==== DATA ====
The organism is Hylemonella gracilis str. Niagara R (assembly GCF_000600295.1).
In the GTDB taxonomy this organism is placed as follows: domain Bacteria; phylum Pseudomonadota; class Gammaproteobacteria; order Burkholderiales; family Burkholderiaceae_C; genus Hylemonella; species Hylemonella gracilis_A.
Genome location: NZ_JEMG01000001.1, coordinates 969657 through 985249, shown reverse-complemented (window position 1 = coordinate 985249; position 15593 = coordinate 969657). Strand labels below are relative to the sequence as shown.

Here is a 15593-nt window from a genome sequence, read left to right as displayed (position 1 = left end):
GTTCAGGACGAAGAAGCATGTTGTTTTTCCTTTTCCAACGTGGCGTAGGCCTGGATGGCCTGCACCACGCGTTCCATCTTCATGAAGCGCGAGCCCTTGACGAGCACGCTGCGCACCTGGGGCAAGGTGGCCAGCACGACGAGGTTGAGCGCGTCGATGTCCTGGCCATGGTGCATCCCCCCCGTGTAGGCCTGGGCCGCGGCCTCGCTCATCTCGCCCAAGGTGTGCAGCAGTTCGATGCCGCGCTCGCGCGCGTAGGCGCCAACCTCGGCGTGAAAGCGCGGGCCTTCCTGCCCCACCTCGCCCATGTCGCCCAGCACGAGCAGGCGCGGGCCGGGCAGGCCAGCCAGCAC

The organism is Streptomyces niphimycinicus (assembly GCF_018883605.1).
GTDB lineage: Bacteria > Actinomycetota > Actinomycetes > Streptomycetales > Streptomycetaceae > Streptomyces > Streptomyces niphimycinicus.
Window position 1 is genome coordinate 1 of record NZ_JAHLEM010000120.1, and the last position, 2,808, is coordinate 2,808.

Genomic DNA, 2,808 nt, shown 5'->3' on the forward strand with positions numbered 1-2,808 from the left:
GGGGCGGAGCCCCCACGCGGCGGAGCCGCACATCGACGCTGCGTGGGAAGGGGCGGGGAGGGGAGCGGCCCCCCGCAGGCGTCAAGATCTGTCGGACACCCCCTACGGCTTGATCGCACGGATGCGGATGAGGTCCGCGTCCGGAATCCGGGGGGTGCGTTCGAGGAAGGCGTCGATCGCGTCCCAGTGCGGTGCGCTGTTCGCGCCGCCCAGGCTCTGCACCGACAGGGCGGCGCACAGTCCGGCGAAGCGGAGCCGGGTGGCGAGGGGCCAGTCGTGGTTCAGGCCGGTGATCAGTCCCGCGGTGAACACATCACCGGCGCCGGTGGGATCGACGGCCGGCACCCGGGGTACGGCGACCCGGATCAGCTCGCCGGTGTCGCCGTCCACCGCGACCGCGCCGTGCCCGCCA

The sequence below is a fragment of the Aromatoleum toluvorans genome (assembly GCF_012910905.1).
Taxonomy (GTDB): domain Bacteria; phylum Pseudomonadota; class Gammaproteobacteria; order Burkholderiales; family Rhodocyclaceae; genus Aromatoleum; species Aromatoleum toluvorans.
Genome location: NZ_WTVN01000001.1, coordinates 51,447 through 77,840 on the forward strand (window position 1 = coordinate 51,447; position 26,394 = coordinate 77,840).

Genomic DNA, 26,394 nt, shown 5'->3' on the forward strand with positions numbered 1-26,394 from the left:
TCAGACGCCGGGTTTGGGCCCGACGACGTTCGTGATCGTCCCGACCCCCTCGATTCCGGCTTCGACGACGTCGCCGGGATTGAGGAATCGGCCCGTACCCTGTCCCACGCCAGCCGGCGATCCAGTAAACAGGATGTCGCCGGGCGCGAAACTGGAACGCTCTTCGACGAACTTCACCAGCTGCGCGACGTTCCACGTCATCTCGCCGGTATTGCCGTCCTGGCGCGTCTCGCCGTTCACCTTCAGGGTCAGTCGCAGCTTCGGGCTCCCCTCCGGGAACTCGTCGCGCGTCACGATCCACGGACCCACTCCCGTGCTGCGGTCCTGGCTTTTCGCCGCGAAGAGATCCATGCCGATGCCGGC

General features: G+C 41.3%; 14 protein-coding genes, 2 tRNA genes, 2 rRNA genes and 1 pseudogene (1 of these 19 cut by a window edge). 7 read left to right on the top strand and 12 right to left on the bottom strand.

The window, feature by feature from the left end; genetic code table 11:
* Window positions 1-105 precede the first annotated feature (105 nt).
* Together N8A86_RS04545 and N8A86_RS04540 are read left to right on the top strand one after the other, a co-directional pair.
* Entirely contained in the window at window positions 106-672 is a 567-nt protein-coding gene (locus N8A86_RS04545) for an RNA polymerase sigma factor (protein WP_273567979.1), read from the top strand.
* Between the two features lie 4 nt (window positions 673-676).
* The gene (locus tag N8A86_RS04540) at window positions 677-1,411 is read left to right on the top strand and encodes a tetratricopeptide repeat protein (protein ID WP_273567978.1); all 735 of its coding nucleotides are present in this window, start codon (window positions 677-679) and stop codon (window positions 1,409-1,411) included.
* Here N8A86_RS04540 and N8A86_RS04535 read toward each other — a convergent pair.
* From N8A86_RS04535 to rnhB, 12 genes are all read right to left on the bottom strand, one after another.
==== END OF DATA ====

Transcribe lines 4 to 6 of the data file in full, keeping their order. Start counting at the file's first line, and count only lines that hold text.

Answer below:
Here is a 15593-nt window from a genome sequence, read left to right as displayed (position 1 = left end):
GTTCAGGACGAAGAAGCATGTTGTTTTTCCTTTTCCAACGTGGCGTAGGCCTGGATGGCCTGCACCACGCGTTCCATCTTCATGAAGCGCGAGCCCTTGACGAGCACGCTGCGCACCTGGGGCAAGGTGGCCAGCACGACGAGGTTGAGCGCGTCGATGTCCTGGCCATGGTGCATCCCCCCCGTGTAGGCCTGGGCCGCGGCCTCGCTCATCTCGCCCAAGGTGTGCAGCAGTTCGATGCCGCGCTCGCGCGCGTAGGCGCCAACCTCGGCGTGAAAGCGCGGGCCTTCCTGCCCCACCTCGCCCATGTCGCCCAGCACGAGCAGGCGCGGGCCGGGCAGGCCAGCCAGCAC

The organism is Streptomyces niphimycinicus (assembly GCF_018883605.1).